Tuesday, August 17, 2010

Back to the stage!

I did a set Saturday night at Duke’s Last Laugh in Glenmont, NY, just outside of Albany. It was my first time on stage in about four months, and my first time ever on that stage. Here I am with my buddy Dave Kanyan, who hosts the show.

A good host is the key to a successful open mic show, and Dave does a fine job running the stage. Kudos to him—I’ve performed on stages where the host would let drunken or obviously baked comics with no decipherable act drone on and on way past their allotted time. Of course, you can’t control the quality of the comics in an open mic setting, but you can certainly control the quality of how the stage is run. Dave keeps it professional.

I’m happy to report that I did well and after almost seven freakin’ years of doing stand-up (on and off), I’m finally starting to have fun. That’s supposed to be the whole point, right? Like why would you continue to partake in a hobby that doesn’t bring you joy?

Historically I’ve had some issues with stage fright and so the whole notion of having fun while performing stand-up has been lost on me. Fun? What could be fun about putting yourself in front of a bunch of strangers with the sole purpose of making them laugh? What could be fun about possibly forgetting your entire act and having to stand there like a vacuous-brained doofus?

I think I can identify why I’ve had this turning point. In corporate training, we have what’s called a “bag of tricks” that’s comprised of war stories, anecdotes, helpful hints, etc. We pull from this bag of tricks during a training session as applicable to the trainees in front of us. The more training experience you gain, the more you have to pull from.

The same applies to comedy. After almost seven years, I finally feel I have enough material in my bag of tricks. If my mind goes blank, I have something in the bag to pull from. Whereas I used to strictly adhere to my set list, I can now assess the audience a bit before I go up and adjust my act accordingly by pulling from my bag of tricks. I can ad lib more and interact with the crowd more, as opposed to just delivering material as if it’s a speech. This makes a world of difference and makes it much more fun.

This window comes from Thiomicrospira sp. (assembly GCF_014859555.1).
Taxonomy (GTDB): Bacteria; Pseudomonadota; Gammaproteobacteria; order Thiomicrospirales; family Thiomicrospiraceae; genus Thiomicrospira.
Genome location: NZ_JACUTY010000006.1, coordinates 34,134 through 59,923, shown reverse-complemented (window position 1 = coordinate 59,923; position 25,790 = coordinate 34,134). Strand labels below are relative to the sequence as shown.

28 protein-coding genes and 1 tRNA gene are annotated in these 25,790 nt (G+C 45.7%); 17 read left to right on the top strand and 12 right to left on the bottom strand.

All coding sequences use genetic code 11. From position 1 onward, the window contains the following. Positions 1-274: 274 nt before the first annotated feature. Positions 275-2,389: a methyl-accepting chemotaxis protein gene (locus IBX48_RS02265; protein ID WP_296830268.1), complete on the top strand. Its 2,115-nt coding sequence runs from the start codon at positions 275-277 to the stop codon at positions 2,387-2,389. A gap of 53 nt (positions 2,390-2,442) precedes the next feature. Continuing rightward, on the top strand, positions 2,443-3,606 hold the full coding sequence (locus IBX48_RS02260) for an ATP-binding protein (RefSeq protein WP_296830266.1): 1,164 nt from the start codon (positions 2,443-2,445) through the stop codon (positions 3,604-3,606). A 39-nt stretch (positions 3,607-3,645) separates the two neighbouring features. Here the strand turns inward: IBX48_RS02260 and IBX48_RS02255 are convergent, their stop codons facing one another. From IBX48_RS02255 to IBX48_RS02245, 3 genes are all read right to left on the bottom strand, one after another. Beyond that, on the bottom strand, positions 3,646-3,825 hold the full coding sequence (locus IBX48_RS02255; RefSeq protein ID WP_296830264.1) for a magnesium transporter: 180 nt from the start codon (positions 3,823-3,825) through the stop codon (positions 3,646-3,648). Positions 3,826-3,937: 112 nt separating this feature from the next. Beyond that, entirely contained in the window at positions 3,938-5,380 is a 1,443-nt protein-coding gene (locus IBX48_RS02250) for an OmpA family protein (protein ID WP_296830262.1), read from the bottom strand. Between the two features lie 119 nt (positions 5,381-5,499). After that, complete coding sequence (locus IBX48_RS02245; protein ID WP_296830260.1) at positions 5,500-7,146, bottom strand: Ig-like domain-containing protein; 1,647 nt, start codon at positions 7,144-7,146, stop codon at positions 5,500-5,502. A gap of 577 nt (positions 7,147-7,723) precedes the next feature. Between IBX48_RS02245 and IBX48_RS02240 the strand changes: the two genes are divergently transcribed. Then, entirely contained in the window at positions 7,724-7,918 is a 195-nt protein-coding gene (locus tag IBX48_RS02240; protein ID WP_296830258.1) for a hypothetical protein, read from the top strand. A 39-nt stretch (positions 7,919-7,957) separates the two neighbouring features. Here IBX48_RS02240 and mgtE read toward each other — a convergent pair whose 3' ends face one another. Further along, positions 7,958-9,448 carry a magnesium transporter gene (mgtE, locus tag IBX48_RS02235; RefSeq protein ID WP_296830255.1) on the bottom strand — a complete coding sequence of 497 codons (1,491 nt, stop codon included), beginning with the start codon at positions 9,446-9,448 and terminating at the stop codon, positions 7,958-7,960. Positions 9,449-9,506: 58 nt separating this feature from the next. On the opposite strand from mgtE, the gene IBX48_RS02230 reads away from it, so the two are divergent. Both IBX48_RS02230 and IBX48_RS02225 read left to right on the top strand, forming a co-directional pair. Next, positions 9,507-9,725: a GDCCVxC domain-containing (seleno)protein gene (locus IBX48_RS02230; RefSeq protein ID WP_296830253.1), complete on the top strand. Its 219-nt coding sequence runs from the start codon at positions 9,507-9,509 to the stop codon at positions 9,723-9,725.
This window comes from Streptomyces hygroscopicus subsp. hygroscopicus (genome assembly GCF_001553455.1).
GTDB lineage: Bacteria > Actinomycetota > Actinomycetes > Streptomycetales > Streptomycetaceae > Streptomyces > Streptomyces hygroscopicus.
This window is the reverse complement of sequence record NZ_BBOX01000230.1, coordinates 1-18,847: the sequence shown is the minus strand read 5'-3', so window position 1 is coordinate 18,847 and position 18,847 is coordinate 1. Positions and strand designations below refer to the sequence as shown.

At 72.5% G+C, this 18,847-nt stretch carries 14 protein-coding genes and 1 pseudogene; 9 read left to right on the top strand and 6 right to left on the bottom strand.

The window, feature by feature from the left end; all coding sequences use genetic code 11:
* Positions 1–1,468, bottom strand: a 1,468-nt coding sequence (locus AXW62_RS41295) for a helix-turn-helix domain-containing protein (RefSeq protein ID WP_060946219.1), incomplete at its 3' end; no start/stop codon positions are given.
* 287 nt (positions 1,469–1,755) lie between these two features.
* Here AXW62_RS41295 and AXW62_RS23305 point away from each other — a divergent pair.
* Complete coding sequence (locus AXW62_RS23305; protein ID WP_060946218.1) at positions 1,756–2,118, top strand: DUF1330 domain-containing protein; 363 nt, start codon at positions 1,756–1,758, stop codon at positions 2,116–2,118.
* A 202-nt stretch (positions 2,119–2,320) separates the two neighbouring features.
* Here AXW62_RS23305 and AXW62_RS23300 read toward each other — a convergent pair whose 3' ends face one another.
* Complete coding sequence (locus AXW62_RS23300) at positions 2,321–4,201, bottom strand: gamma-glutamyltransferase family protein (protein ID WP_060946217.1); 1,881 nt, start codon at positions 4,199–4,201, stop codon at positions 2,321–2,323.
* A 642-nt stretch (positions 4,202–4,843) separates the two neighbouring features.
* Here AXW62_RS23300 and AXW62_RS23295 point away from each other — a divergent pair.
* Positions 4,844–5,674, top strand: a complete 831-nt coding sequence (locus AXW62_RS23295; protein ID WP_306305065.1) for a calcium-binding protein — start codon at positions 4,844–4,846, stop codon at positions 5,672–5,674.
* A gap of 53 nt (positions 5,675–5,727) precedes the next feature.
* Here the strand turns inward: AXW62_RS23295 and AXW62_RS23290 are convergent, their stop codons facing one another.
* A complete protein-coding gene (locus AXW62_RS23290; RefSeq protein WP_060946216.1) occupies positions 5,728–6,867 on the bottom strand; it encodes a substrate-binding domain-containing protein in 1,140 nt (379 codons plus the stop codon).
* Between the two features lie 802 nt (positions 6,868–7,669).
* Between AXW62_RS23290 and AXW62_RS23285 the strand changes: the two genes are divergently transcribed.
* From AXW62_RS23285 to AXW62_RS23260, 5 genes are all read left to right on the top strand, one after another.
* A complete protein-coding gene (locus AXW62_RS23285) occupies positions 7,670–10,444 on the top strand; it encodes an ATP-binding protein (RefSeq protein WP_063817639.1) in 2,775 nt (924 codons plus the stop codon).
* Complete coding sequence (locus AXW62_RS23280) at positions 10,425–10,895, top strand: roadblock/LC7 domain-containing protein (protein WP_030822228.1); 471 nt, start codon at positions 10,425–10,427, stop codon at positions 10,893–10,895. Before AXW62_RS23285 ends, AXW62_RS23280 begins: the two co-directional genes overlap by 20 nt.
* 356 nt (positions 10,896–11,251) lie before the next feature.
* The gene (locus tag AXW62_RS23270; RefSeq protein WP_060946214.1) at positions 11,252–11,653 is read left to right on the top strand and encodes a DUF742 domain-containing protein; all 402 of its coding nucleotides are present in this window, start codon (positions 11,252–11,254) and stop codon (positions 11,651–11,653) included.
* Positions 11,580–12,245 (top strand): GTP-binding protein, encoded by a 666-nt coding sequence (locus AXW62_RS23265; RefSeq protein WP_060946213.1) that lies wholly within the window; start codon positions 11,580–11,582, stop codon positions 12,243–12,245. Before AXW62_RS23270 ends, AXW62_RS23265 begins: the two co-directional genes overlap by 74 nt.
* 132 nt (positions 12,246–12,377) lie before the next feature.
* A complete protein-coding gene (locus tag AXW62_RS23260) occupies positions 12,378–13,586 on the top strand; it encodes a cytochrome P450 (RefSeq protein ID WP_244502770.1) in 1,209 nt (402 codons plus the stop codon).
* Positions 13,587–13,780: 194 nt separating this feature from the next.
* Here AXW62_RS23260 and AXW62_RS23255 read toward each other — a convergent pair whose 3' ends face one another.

Believe me, I have no aspirations to do comedy professionally; it’s strictly a hobby. I’m primarily a writer; stand-up is just a piece of the puzzle that is Linda Lou. But it wouldn’t make sense for me to do stand-up if I’m not having fun. Thankfully, the fun part is finally starting to kick in.

My sister Lori videoed my set, but I need to edit it a bit before I put it on YouTube. Coming soon…


Unknown said...

When I sell, I always try to make my customer laugh and relax. I do have a Vegas reference. Explaining how a shelf in a refrigerator can take a can of soda spilling over and not getting everywhere, I tell them I call it The Vegas Shelves, hesitate a second, while they wait and say" What spills there stays there", thank you very much, I'm here all weekend!

I Hate to Weight said...

fantastic! there is very little better than fun. good for you for getting to this place. this post made me happy. thanks.

LORI BIKER said...

I am so proud of you! I think you did an excellent job Saturday night. Very profreeional and natural! I like how you used the guy in the audience too! Very funny! You're the best!